Most of us rely heavily on our eyesight just to get through the day.
Unsurprisingly, having good eyesight is highly appreciated by hunters. Hunters search for game – mostly, but not exclusively – with their eyes.
Some people – and some hunters – have much better vision than the average person. With superior vision, they tend to quickly see a heck of a lot of stuff that others can’t see without considerable difficulty.
Most of us are familiar with vision that’s rated as ‘20/20′. Someone who has 20/20 vision generally doesn’t require corrective lenses. What 20/20 doesn’t say, but tends to imply, is that having 20/20 vision means having great vision. With corrective lenses, my eyesight is 20/20.
Put simply, all 20/20 vision really means is that if you have it, you can see clearly at 20 feet what should normally be seen at that distance.
Some have much higher rated and better vision than 20/20.
For example, those who have 20/15 vision – not that uncommon – can see things clearly at 20 feet that someone with 20/20 vision needs to be 15 feet away to see clearly.
Having 20/20 vision and being able to see clearly what one should ‘normally see’ doesn’t add up to much. People with extra-ordinarily good eyesight have other attributes that provides them with eyesight that’s superior to the average. They might have better peripheral vision (they can spot things off to the side of what they are focused on), better depth perception (everything’s clear in 3D), colours are brighter, crisper, clearer and so on.
Most people have reasonably good vision. But, some have it (much) better than others. Regardless of how good – or poor – your vision is, your vision is generally better when you are young. As one ages, eyesight tends to fade. That’s no big surprise.
Obviously, it’s a boon to have great vision if one is a hunter.
But ‘search image’ is also important. Search image is the ability to spot what it is you are looking for – in Africa it was any number of antelope, birds like sand grouse – really a myriad of birds and animals – wherever they might be. Hunters with a great search image can spot their quarry hiding in the shadows, sitting in the sand or slinking through the forest; those without a good search image often miss out.
Put excellent eyesight and a great search image together and you have the makings of someone who can be, at the least, an extraordinary game spotter.
Unlike vision, which is what it is – unless modified with surgery or with corrective lenses – developing a search image takes time and effort.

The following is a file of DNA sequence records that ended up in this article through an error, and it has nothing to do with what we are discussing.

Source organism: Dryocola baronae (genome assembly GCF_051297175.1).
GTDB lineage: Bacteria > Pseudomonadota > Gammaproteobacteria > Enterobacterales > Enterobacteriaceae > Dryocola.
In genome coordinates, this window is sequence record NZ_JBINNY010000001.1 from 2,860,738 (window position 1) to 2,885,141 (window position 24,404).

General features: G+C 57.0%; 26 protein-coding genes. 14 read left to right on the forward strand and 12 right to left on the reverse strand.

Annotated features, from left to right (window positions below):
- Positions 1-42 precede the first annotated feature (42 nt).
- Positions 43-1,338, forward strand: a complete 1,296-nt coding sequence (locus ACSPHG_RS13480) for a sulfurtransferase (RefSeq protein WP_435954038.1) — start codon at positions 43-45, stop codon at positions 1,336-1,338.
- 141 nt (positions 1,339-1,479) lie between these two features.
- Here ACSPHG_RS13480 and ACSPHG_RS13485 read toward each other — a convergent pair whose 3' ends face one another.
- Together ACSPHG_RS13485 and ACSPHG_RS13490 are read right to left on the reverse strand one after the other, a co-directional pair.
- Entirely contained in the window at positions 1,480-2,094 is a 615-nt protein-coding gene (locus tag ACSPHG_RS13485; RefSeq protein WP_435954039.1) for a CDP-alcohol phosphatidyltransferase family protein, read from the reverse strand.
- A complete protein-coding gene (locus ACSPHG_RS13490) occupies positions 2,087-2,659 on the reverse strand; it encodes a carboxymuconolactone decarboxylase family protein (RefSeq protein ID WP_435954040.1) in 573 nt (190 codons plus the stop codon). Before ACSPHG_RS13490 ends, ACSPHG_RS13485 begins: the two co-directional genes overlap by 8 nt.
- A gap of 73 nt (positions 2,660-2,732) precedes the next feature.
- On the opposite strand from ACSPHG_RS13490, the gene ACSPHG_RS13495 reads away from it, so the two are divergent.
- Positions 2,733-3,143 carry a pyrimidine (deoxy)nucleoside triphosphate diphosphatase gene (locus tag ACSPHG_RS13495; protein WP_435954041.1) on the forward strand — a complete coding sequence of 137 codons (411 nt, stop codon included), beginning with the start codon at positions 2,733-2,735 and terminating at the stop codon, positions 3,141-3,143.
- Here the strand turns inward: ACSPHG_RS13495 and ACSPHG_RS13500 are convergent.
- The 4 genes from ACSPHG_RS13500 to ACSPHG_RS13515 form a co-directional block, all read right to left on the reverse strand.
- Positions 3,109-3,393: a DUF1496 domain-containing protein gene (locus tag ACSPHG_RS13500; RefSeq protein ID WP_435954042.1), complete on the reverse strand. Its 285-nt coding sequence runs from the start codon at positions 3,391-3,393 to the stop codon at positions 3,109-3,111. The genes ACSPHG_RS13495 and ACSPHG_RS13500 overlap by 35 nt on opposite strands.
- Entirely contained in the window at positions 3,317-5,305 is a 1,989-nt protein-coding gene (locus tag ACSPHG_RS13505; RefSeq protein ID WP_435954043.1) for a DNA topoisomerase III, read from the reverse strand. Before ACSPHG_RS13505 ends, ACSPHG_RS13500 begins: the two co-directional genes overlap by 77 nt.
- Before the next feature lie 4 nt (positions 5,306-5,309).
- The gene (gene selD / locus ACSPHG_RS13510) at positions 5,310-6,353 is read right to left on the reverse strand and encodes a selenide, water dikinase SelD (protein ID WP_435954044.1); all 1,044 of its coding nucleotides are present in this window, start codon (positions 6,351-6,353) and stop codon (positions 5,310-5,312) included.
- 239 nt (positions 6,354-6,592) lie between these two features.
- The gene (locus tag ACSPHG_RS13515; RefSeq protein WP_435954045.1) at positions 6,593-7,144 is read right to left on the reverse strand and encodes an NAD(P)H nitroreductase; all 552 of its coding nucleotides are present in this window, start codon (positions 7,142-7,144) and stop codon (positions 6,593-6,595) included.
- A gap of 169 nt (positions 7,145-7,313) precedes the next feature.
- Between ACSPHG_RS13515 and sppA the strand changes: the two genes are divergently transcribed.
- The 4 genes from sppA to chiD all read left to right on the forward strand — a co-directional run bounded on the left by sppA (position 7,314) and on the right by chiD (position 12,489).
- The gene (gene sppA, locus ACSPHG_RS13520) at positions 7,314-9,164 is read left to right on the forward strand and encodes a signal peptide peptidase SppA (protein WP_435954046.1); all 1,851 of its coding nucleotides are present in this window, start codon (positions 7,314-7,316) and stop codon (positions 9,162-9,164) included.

On my recent trip to South Africa and then Namibia, I had the luck to hunt with PH’s who had fantastic eyesight and absolutely astounding search image capabilities (PH stands for Professional Hunter: these are accredited hunters and foreigners MUST hunt with a PH in these countries).
Wik and Colin, the PH’s I hunted with in South Africa (https://www.game4africa.co.za/), were in their 20’s and could spot game like there was no tomorrow.
As described in a recent post of mine, Wik found me a once-in-a-lifetime bushbuck, which I (eventually) shot. One thing that really struck me was that I had a really hard time seeing it when I was trying to find it in the scope. A couple of times I had to look again with my binos – I could see it well with the binos – but looking through the scope I initially couldn’t pick it out.
The problem wasn’t the scope – it was a high end Swarovski – it was the fact I was reduced to using one eye at 230 m. which didn’t provide me with the depth perception – 3D – the binos did. Everything looked flat and the bushbuck faded into the scene. Just in time I finally got my eye to focus and things worked out. I had not experienced that problem before and took it as another sign of my eyes, like the rest of me, are ageing and can’t do things near as well as was the case 20 years ago.
A day later we went on a hunt for mountain rhebuck. Once again, Wik showed off his astounding sighting abilities.
“There’s a good-sized group over there”, he told me, pointing to some cover several hundred meters away.
I couldn’t see anything.
“I can see their ears,” he explained.
All in all, there were about 20 animals in the group.
At some point the group spooked. As we tracked after them, they broke off in different directions and, lucky for me, a mature ram made a mistake and came to within about 130 m of us and stopped broadside to stare. That one, even with my old eyes, I could see clearly; I made sure the Sako 7MM mag did its job.
Back at the lodge, the phrase “I can see their ears” was repeated often that evening as we lounged by the fire.
One nice touch at the lodge was the large cleared fields out front. A ‘no hunting’ zone, one didn’t need great vision to watch the animals come and go. Zebra, eland, wart hogs, monkeys and guinea fowl were regular visitors. One evening, a large group of Cape buffalo came out to graze. What a sight!
A few days later we were in Namibia in pursuit of eland with Westfalen (http://www.westfalenhuntnamibia.com) and Onduri Hunting Safaris (http://www.onduri.com/). It was dry dry dry and the animals seemed very spooky.
On the 2nd day, Helmut, one of the PHs, spotted eland at about 800 m, on the far side of a savannah. NiCoo, out tracker, said there were several animals in the group. Neither were using binos when they spotted the animals.
At first, I didn’t see any. But eland are huge, and finally I did see a couple of spots, which I could confirm as eland with the help of my binos.
Our stalk was successful and I took a very large, old bull eland.
My hunts were successful, but I owe a lot to young eyes that were coupled with a great search image.